My three-year-old granddaughter is enamored with Doc McStuffins, an animated Disney Jr. TV show featuring a six-year-old African-American girl, Dottie, who wants to be a doctor like her mother. When “Doc” puts on her stethoscope the toys around her come to life, and she gives them check-ups and treats their illnesses (broken springs, missing stuffing, etc.) I’ve had some extended time with the grandkids this summer and must admit that I’ve also become a fan! One of the most intriguing things to me about the show is its potential to influence children’s paradigms about who can be a doctor.
Traditional Engendered Paradigms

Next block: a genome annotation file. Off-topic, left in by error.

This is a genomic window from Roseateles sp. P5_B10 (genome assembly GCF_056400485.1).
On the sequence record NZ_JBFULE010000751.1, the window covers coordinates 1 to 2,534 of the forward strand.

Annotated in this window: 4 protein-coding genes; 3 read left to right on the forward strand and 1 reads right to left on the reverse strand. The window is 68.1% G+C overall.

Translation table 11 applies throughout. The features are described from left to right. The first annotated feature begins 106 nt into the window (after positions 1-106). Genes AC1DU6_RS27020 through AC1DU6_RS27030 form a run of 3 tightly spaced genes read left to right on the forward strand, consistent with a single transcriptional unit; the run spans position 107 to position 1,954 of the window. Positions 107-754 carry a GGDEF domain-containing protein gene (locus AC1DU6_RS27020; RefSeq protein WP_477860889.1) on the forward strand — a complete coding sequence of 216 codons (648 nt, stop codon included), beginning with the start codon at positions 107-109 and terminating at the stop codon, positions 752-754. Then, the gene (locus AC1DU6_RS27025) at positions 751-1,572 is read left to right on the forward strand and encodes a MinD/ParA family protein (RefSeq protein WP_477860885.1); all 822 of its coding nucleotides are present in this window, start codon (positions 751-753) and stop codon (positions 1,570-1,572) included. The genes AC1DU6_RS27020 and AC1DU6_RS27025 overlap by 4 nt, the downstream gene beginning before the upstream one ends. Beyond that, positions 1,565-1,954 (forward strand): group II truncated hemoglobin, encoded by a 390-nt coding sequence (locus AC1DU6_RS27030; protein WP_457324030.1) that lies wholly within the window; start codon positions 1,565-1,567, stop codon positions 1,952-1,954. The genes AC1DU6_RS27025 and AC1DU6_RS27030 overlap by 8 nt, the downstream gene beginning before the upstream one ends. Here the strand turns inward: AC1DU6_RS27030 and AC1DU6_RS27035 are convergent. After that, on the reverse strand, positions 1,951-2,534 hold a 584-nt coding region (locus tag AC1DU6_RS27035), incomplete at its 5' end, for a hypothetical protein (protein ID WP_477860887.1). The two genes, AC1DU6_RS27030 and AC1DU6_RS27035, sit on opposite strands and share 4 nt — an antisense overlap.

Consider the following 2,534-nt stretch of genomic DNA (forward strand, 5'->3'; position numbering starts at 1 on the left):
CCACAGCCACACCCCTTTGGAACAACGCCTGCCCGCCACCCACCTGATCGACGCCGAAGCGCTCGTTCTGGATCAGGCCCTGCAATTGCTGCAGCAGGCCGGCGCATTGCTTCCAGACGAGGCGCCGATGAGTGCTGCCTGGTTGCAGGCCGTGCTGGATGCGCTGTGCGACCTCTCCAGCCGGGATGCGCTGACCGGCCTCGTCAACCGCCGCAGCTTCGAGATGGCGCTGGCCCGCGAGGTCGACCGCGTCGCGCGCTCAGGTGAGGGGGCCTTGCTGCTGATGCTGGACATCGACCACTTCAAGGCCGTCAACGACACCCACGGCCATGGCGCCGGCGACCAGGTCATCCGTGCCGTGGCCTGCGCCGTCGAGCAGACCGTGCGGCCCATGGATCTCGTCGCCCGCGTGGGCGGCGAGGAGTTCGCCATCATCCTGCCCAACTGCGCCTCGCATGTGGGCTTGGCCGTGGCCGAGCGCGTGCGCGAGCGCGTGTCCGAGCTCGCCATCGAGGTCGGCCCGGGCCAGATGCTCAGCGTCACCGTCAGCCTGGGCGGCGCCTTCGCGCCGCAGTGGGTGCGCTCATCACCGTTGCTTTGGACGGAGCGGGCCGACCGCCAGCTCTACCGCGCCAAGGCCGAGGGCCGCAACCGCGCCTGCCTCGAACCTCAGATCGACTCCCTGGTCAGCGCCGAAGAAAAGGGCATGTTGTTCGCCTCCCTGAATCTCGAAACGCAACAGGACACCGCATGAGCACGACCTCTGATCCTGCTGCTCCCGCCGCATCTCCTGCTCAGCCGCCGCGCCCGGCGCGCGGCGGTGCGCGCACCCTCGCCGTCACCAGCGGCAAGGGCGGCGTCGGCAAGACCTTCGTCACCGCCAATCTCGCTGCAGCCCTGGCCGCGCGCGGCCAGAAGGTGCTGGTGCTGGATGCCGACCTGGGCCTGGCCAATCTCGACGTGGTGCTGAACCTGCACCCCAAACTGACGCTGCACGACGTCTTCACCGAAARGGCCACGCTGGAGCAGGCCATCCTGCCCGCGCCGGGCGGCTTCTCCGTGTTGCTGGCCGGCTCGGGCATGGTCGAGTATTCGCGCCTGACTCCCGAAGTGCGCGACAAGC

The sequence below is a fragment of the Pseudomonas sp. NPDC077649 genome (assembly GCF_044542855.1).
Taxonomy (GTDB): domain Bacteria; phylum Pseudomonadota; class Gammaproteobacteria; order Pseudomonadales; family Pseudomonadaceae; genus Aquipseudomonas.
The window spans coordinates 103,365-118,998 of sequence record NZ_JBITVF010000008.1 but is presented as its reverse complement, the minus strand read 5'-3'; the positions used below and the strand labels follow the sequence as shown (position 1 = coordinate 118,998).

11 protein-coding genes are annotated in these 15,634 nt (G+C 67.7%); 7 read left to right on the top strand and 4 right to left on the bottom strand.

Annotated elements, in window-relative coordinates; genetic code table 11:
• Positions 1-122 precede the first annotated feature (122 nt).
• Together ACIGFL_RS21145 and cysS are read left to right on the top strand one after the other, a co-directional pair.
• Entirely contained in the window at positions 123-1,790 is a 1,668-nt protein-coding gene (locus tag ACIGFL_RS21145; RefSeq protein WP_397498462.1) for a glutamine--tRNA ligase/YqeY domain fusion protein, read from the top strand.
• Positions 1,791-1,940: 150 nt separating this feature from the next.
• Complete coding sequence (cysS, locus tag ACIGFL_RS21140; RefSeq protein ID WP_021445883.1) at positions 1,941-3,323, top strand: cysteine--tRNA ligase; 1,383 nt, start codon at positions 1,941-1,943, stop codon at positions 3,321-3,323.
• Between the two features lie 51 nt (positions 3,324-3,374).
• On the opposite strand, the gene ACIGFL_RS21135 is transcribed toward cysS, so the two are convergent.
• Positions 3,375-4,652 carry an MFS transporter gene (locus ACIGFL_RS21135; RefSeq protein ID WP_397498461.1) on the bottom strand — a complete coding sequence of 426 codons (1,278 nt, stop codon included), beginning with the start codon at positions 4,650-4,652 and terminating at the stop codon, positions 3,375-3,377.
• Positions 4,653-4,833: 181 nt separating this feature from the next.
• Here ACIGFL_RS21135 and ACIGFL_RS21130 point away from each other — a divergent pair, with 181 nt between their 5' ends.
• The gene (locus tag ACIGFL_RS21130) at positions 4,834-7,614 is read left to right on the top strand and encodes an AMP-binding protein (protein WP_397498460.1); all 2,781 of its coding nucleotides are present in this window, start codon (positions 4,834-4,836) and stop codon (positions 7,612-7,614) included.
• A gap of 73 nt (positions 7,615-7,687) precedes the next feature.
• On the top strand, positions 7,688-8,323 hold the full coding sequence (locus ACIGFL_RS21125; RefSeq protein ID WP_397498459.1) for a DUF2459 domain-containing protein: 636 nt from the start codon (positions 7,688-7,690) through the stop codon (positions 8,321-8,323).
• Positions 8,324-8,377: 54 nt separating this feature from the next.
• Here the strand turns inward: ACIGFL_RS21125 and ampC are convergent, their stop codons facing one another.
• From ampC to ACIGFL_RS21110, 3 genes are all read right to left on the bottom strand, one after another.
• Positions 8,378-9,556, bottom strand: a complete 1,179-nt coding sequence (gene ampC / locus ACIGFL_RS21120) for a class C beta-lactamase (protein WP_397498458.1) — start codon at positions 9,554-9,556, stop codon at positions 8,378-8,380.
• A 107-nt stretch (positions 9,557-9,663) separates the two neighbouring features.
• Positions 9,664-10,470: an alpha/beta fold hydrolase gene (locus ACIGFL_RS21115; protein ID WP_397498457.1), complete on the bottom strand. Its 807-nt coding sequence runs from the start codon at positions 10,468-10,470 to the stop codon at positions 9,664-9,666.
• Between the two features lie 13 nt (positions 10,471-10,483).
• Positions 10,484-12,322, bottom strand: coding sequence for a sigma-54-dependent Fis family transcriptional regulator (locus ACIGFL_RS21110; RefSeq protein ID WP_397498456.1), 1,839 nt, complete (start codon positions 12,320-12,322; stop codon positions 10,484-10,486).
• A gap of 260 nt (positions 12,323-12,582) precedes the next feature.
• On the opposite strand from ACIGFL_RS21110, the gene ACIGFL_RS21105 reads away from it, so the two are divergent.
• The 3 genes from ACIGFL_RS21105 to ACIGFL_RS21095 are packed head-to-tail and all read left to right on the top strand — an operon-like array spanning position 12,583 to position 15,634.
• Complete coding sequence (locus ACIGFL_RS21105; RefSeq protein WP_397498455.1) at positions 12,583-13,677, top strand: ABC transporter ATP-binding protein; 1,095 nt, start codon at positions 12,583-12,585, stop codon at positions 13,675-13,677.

Doctors have traditionally been thought of as unemotional, objective, authoritative, and paternalistic (the doctor knows best!). While these characteristics are more commonly associated with men, the old-school conditioning of medical school with its emphasis on the disease-centered “medical model” pretty much ensured that those who survived the experience came out with this style of practice, regardless of gender.
By contrast, nurses have traditionally been thought of as caring, subjective, subordinate in role, and maternalistic (let me fix your pillow!). While these characteristics are more commonly associated with women, the old-school conditioning of nursing school with its focus on the patient-centered “caring model” encouraged this style of practice, again, regardless of gender.